During his hour-long prepared statement, Rovere only briefly focused on the concrete legal issues in the case. “It’s been 30 years and the witnesses are impeccable,” he said, implying that the witnesses forged their testimony. He later called them “subversives.” “They are continuing their propaganda against the armed forces.”
Rovere claimed that the clandestine campaign against “subversives” was a “just fight.” Two of his homicide victims, however, were well known Uruguayan politicians, Raul Zelmar Michelini and Hector Gutierez Ruiz, who had fled to Buenos Aires as refugees after the Uruguayan military coup in 1973. Their bodies were found along with those of the Uruguayan couple Maria del Carmen Barredo de Schroeder and William Alen Withelaw in an abandoned, unlicensed car. Three of their bodies were stuffed together into the trunk.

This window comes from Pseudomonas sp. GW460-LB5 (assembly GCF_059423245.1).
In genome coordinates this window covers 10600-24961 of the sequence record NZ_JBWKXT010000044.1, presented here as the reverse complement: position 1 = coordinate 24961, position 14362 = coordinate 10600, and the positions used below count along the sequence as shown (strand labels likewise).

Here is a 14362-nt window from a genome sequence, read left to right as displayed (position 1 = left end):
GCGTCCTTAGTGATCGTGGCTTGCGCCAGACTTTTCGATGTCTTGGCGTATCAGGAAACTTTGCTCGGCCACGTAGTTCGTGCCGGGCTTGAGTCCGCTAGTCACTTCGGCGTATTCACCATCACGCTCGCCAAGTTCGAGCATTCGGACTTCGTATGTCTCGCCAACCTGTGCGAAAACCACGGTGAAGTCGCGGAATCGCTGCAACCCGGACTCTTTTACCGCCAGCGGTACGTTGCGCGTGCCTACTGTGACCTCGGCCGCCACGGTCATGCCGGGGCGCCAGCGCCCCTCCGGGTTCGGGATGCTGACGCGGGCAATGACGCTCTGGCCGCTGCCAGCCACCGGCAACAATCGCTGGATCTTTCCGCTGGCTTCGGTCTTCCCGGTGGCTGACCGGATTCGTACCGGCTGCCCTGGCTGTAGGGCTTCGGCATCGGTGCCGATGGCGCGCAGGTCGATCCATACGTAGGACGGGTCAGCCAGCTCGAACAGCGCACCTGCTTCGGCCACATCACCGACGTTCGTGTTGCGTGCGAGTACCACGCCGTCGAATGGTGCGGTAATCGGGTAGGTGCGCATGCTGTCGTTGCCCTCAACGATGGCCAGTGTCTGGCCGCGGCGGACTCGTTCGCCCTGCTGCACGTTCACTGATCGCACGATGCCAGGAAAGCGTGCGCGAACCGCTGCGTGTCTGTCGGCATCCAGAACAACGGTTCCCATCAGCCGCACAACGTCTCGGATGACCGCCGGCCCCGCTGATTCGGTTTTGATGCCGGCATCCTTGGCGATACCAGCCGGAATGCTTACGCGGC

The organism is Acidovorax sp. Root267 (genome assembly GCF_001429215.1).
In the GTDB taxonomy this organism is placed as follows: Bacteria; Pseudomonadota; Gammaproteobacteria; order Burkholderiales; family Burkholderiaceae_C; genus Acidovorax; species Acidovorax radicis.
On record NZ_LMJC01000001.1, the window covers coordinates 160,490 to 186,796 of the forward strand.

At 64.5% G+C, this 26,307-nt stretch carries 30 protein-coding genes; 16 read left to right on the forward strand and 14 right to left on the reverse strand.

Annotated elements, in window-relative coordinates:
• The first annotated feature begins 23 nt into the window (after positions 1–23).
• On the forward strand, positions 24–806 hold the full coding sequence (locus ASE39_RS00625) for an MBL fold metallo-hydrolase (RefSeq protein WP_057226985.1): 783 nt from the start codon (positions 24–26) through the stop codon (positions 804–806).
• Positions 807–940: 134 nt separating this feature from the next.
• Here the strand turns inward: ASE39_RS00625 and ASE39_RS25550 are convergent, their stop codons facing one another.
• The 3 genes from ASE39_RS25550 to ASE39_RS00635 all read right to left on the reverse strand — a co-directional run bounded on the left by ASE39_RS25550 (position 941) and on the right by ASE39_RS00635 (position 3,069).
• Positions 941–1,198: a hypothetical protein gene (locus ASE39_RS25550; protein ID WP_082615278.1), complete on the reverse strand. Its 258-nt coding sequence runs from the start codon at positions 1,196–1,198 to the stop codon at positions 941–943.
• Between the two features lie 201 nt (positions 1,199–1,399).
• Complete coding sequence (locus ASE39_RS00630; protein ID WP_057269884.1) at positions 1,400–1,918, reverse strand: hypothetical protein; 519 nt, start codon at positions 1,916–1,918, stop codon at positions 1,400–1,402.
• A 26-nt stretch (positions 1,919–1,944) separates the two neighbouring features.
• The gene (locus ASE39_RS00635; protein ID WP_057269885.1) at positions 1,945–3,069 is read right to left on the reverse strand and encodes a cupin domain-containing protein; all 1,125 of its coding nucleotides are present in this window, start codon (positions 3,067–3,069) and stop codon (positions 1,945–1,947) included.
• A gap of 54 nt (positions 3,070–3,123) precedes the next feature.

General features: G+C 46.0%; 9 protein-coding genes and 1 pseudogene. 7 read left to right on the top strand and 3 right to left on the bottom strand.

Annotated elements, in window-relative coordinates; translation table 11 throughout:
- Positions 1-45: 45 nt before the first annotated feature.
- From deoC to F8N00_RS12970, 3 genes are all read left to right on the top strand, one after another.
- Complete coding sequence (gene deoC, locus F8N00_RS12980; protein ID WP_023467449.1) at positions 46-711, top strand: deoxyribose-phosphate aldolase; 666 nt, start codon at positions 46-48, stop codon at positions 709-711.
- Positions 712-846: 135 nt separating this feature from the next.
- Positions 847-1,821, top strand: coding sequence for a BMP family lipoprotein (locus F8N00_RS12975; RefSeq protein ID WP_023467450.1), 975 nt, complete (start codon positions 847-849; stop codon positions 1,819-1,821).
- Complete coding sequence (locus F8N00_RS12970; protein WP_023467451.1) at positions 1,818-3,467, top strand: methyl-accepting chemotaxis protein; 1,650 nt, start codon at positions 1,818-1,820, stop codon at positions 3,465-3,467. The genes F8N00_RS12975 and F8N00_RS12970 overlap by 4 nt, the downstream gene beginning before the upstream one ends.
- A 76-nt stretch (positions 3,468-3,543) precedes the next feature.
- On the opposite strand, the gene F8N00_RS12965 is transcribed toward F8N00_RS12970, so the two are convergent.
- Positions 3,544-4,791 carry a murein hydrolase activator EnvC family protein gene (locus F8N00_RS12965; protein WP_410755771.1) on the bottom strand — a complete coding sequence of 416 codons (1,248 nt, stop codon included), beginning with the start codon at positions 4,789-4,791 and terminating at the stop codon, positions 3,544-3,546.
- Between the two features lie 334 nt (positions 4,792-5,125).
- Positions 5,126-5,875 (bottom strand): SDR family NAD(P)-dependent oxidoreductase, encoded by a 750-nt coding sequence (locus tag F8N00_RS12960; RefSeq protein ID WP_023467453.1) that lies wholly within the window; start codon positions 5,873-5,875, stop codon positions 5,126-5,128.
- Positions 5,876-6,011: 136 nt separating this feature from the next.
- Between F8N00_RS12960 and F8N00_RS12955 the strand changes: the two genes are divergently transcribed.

Lobaiza spoke second, also reading from a prepared statement. He devoted most his remarks to attacking prosecutor Crous, who he accused of violating his duties as a prosecutor and attacking Lobaiza’s “civic and military reputation.”
Summing up his legal argument, Lobaiza said, “as an intermediate ranking officer, I was never informed of the reasons or the motives for the orders,” denying any involvement in formulating the orders. The court evidently believed his story.
Saa, Menendez and Alespeiti all declined their opportunity to offer final words to the tribunal.
Approximately one hundred people began to gather outside the courthouse in the early afternoon, anticipating the sentence. Most were young activists from the group HIJOS, an NGO of children of Argentina’s disappeared. They played music over loudspeakers in a festive atmosphere.
But after the sentence was read, rain clouds descended over the crowd, darkening an otherwise sunny and hot day. The mood soured with the weather and the verdict.
Asked to comment on the case after the verdict was announced, Crous, simply said, “today is not the day.” He was visibly upset. One of his subordinates described the case as “a year and a half of work down the drain.”
During the morning session, Rovere ended his appeal to the tribunal by saying, “I will wait for god’s judgment.” Man has rendered his, unsatisfying as it may be.